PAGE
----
When you are going through a divorce, it can feel like the one part of your life that kept you grounded is no longer there. You no longer have a spouse to rely on and the same type of family to come home to after a long day at the office. You may not necessarily have the home you once did either.
You may be sticking it out in your marital home after consulting with your family law attorney. You may have read the book, “The 10 Stupidest Mistakes Men Make When Facing Divorce,” by Cordell & Cordell Co-Founder and Principal Partner Joseph Cordell and decided to follow the advice that unless you were ordered to by a judge, you stay in the house so marital abandonment cannot be used against you.
That said, when the dust settles and your divorce decree is finalized, you will have to decide where to live. For some, they may have received the marital home in the divorce, but you may not necessarily be able to afford that much living space.
You may have to decide between buying or renting a new living space, which can be a difficult decision that requires a deep dive into your post-divorce financial situation. You need to understand what you can and cannot afford, what type of mortgages are available to you, and what the market is like for houses, apartments, and other types of living spaces.
Analyze your finances
In order to do that type of deep divorce that will offer clarity to your post-divorce finances, it may require you to seek the help of a financial advisor, who can help you navigate the tax implications of the divorce process and how you may be able to save money as you budget, save, and recover.
Having an idea of what your living expenses entail requires you to have a firm grip on what you may owe in alimony or child support per month. You may have to adjust other expenses in order to fit that responsibility into your monthly budget.
Once you figure out what you can afford per month to pay in rent, you can begin to look into mortgage rates and payments, if you feel that you can qualify for them. Deciding between renting and owning requires understanding the benefits of ownership.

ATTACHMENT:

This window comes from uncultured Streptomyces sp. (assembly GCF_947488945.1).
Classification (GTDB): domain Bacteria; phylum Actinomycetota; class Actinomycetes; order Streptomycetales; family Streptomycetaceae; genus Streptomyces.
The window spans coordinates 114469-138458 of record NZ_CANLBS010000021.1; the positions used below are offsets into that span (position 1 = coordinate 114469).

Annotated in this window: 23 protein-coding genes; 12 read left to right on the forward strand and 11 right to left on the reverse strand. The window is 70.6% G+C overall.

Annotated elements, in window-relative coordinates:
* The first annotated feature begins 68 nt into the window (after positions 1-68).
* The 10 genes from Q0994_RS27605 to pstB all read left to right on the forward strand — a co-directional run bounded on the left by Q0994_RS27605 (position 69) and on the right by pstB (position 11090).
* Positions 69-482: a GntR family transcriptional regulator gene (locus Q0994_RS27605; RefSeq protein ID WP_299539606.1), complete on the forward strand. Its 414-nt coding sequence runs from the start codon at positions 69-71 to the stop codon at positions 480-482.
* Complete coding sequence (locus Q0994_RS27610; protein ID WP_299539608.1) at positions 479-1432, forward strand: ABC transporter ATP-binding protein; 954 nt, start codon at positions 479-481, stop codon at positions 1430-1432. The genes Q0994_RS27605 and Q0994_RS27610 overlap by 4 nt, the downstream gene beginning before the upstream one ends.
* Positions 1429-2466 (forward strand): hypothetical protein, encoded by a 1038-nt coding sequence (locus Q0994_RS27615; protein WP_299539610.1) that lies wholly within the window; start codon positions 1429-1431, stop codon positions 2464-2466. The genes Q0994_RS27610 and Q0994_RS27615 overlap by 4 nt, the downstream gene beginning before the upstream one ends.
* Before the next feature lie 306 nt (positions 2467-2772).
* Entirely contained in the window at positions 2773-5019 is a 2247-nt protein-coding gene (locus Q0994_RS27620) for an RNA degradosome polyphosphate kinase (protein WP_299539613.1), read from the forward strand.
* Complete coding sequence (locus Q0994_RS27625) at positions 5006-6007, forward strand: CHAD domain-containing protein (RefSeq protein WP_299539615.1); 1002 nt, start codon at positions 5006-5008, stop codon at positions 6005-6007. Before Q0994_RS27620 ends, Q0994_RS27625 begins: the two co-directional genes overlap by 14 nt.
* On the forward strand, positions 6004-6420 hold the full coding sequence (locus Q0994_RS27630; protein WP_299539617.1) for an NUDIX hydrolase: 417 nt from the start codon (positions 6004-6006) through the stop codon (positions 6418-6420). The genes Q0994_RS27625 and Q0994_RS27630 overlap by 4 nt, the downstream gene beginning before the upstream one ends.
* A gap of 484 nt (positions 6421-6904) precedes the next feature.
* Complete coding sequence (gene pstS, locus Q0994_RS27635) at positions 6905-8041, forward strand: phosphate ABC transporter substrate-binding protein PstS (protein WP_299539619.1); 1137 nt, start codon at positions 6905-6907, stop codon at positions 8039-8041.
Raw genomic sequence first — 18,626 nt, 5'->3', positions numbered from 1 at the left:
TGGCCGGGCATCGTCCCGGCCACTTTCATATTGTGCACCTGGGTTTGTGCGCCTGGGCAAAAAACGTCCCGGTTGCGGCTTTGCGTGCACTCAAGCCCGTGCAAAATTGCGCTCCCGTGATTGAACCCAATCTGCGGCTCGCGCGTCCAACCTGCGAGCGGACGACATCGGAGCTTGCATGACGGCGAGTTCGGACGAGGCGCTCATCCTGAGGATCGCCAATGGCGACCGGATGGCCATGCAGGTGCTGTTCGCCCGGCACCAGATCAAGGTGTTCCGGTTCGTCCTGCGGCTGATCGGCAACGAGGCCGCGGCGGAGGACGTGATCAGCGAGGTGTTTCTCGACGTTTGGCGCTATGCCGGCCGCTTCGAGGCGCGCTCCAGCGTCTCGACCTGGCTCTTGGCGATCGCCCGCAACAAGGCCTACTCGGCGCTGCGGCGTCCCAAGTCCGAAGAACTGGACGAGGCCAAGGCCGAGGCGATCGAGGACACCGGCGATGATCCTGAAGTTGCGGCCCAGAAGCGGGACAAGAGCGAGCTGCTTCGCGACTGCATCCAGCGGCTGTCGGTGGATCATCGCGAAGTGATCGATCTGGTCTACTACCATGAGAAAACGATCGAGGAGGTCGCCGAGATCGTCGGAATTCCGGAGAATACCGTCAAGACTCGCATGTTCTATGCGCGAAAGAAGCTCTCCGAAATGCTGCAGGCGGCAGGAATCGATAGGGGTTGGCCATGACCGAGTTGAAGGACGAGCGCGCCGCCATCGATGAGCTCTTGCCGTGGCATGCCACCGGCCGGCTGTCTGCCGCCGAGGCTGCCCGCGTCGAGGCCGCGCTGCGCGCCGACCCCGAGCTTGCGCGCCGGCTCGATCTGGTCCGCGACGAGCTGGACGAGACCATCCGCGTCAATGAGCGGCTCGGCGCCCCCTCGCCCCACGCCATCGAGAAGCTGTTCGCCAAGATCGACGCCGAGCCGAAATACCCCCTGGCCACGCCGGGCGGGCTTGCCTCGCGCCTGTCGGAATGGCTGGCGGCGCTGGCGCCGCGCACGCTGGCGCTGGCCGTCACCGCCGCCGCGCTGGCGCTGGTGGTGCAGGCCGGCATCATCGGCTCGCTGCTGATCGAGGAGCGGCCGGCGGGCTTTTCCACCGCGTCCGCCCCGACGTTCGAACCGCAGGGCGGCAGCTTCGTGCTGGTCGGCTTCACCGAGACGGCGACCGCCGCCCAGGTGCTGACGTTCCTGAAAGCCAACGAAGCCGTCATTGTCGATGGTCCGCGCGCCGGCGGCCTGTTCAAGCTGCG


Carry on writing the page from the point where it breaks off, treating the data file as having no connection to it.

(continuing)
Owning as an option
Owning a home can be advantageous. Along with greater privacy and the emotional aspects of homeownership, homes typically increase in value and build equity, according to the nonprofit financial organization, InCharge Debt Solutions. The interest and property tax portion of your mortgage also is tax deductible.
In order to buy a home, you need to be realistic about whether or not you can afford the upfront costs. Whether it is new furnishings or improvements that you would like to make on the home, not to mention the down payment and other transactional fees, buying a house can be pricey.
Factoring in any legal fees you may have, as well as your alimony and child support, you need to decide if this is financially feasible. Additionally, you need to make sure that whether you are renting or owning a home, you have room for your children. They need to think of your home as their home, just as much as they need to think of your co-parent’s home as their home.
Renting as an option
When it comes to renting a home, it often can be cheaper than owning the home. Depending on the market and the individual situation, utility costs may be a part of the overall package. It also allows you to remain flexible with your living situation. If you feel like the place that you are renting is not for you and your children, you can move once your lease is up.
With all of the change occurring in your life during the divorce experience, you can benefit from the transitional essence that renting can offer. It allows you the opportunity to think about what is next for you after the divorce process is over.
Whether you choose to buy a home, rent an apartment, or stay in your marital home, you have the option of deciding what your life looks like after your divorce. You get to make a home for yourself and your children, and as you move forward, you get to leave the challenges of transition and adjustment behind.